The Southwestern Historical Quarterly, Volume 92, July 1988 - April, 1989 Page: 626
Southwestern Historzcal Quarterly
monument near Americana, Brazil, are well chosen. Be forewarned,
however, that Griggs devotes about two-thirds of his book to the emi-
grants' backgrounds, negotiations with Brazilian officials, personal
motivations, and the emigration process. Griggs shows in detail how
McMullan's interest in Brazil germinated when, before the war, he
heard a legend about a Lake of Gold; how an extortion conspiracy al-
most prevented the colonists from departing; and how they fared after
being shipwrecked in Cuba. This leaves only residual pages, or para-
graphs, for more profound matters, such as what happened when the
exiles' Protestantism collided with Brazilian Catholicism, whether an
American capitalistic ethic conflicted with Brazilian culture, how the
colonists' racial preconceptions affected their experiment, how they ad-
justed to Latin American governmental forms, and the relationship of
Brazilian slavery to the project. Griggs's citation of how a McMullan
colonist helped introduce the moldboard plow hardly substantiates a
contention that McMullan's colonists brought changes of "incalculable
value" (p. 5) to Brazil. Griggs's book illuminates anew, however, the pa-
thos intrinsic to Confederate defeat and often provides unanticipated
dividends. For instance, students of postwar sectional attitudes might
consult Griggs's account of the exiles' detour in New York City and the
press debate about the emigration. Finally, The Elusive Eden, by provid-
ing rich biographical detail about some fascinating Texan families,
offers special rewards for the readers of this journal.
Purdue University ROBERT E. MAY
Cannery Women, Cannery Lives: Mexican Women, Unionization, and the Cali-
fornia Food Processzng Industry, 1930o-95o. By Vicki L. Ruiz. (Albu-
querque: University of New Mexico Press, 1987. Pp. xviii+ 194.
Acknowledgments, preface, photographs, appendices, notes, bibli-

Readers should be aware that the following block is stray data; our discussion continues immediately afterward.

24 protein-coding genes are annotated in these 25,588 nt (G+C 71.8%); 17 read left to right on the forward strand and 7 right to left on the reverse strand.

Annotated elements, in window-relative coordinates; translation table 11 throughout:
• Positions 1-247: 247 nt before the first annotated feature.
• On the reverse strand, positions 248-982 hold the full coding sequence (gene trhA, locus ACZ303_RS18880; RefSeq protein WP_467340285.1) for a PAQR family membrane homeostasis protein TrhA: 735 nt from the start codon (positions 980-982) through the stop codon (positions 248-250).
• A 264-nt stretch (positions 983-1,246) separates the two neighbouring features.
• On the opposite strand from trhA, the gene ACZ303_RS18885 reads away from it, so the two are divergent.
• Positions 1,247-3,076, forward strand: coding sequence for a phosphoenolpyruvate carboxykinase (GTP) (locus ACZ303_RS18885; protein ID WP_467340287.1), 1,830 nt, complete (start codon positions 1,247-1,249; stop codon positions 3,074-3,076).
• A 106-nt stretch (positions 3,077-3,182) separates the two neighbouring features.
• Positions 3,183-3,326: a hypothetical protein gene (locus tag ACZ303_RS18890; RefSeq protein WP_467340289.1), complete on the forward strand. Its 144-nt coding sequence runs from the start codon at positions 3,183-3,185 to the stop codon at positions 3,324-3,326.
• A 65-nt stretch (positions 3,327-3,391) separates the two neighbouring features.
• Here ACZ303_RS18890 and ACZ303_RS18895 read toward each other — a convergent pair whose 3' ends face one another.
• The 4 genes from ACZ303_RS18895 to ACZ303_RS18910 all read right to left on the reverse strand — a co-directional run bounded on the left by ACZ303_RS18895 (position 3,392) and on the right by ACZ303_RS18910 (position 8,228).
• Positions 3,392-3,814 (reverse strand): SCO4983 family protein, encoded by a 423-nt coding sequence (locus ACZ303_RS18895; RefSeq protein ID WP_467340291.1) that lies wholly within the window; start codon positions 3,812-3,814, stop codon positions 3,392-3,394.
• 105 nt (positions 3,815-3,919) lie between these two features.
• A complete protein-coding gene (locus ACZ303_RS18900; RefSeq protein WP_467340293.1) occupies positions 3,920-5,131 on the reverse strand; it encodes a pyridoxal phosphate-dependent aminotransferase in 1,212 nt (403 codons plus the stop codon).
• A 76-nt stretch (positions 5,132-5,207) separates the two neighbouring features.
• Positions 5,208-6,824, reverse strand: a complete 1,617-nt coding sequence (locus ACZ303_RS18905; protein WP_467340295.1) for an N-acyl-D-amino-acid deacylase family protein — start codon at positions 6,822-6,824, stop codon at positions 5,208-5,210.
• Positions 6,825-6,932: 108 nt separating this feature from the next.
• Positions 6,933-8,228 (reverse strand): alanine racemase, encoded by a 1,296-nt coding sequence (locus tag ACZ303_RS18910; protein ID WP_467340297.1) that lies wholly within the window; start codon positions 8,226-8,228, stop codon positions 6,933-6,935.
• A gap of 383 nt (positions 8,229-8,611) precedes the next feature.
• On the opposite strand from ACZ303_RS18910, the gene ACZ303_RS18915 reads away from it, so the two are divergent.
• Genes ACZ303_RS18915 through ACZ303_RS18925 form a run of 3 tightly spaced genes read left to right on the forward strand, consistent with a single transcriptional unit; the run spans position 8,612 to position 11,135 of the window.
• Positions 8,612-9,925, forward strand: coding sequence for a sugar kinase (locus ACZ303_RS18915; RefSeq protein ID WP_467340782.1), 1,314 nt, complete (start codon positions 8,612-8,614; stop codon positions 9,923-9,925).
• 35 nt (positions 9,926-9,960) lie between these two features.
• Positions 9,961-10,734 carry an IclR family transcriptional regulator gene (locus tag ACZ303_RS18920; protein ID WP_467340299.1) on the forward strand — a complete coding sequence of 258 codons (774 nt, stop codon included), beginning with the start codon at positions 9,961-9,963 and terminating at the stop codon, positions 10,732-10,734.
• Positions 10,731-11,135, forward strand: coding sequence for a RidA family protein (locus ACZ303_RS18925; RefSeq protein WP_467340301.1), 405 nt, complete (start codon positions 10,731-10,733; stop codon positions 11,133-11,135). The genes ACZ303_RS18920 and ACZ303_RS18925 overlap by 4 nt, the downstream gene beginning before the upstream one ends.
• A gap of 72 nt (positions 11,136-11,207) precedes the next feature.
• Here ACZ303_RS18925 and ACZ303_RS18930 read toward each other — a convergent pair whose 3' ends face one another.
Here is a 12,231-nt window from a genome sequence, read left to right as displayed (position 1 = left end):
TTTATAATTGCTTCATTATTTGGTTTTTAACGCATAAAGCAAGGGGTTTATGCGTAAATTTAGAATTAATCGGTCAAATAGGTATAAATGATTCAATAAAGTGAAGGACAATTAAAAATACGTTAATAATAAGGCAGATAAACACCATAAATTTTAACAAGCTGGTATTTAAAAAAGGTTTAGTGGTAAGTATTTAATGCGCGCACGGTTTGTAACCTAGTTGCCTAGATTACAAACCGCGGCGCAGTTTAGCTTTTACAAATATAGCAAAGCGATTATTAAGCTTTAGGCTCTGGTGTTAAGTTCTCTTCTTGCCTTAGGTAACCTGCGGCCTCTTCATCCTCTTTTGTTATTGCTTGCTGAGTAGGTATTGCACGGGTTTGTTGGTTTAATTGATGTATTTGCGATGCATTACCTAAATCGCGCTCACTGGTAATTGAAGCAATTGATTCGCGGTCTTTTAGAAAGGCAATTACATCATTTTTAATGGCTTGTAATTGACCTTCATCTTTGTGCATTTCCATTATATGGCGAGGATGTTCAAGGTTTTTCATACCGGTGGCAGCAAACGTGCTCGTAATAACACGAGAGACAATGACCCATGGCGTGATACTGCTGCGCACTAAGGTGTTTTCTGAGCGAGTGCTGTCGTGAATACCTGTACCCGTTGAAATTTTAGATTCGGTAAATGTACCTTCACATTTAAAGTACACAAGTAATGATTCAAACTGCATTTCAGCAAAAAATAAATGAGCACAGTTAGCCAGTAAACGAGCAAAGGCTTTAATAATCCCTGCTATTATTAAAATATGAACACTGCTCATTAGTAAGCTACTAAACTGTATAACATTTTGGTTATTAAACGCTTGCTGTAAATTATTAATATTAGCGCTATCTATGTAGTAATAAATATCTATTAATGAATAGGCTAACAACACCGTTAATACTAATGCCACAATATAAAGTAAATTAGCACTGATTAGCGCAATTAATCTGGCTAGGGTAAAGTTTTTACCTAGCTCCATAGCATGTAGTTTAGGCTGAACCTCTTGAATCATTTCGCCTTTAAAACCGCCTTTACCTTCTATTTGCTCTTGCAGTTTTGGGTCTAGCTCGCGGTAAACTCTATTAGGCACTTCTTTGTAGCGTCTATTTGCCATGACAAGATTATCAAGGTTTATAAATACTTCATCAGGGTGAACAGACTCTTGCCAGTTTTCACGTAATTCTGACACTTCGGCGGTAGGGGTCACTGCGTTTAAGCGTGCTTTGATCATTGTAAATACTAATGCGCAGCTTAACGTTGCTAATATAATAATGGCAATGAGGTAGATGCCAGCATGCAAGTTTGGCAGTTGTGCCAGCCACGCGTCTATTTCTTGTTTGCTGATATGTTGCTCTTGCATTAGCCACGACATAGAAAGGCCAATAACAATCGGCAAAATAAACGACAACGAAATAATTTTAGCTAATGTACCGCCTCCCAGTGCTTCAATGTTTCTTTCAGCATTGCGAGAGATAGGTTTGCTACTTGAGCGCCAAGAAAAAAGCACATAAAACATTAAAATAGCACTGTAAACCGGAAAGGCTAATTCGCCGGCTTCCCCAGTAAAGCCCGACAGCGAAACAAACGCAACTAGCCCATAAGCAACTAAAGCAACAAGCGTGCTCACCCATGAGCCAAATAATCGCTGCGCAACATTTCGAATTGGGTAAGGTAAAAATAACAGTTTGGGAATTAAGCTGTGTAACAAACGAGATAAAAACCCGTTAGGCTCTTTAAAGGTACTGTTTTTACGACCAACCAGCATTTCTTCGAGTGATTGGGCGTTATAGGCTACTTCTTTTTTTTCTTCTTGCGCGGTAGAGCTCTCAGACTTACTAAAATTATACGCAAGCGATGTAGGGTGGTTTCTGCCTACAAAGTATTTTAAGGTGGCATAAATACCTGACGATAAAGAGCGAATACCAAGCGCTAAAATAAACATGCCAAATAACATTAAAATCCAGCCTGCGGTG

ography, index. $22.50, cloth; $10.95, paper.)
Mexican and Mexican American women have been a major part of
the labor force throughout the Southwest. Cannery Women, Cannery
Lives by Vicki L. Ruiz focuses on the women workers in southern Cali-
fornia and the emergence of the United Cannery, Agricultural, Pack-
ing, and Allied Workers of America (UCAPAWA) in 1936. This study
addresses the networks that developed among the women working at
the canneries as well as their work and culture.
Historically, Mexican American and Mexican women have contrib-
uted to family income in many ways. In California these women, joined
by Russians, Armenians, Slavs, and eastern European Jews, experi-
enced intraethnic and interethnic relationships in the canneries. Ruiz
Here’s what’s next.
Show all pages in this issue.
This issue can be searched. Note: Results may vary based on the legibility of text within the document.
Citing and Sharing
Basic information for referencing this web page. We also provide extended guidance on usage rights, references, copying or embedding.
Reference the current page of this Periodical.
Texas State Historical Association. The Southwestern Historical Quarterly, Volume 92, July 1988 - April, 1989, periodical, 1989; Austin, Texas. (texashistory.unt.edu/ark:/67531/metapth101212/m1/692/ocr/: accessed January 20, 2017), University of North Texas Libraries, The Portal to Texas History, texashistory.unt.edu; crediting Texas State Historical Association.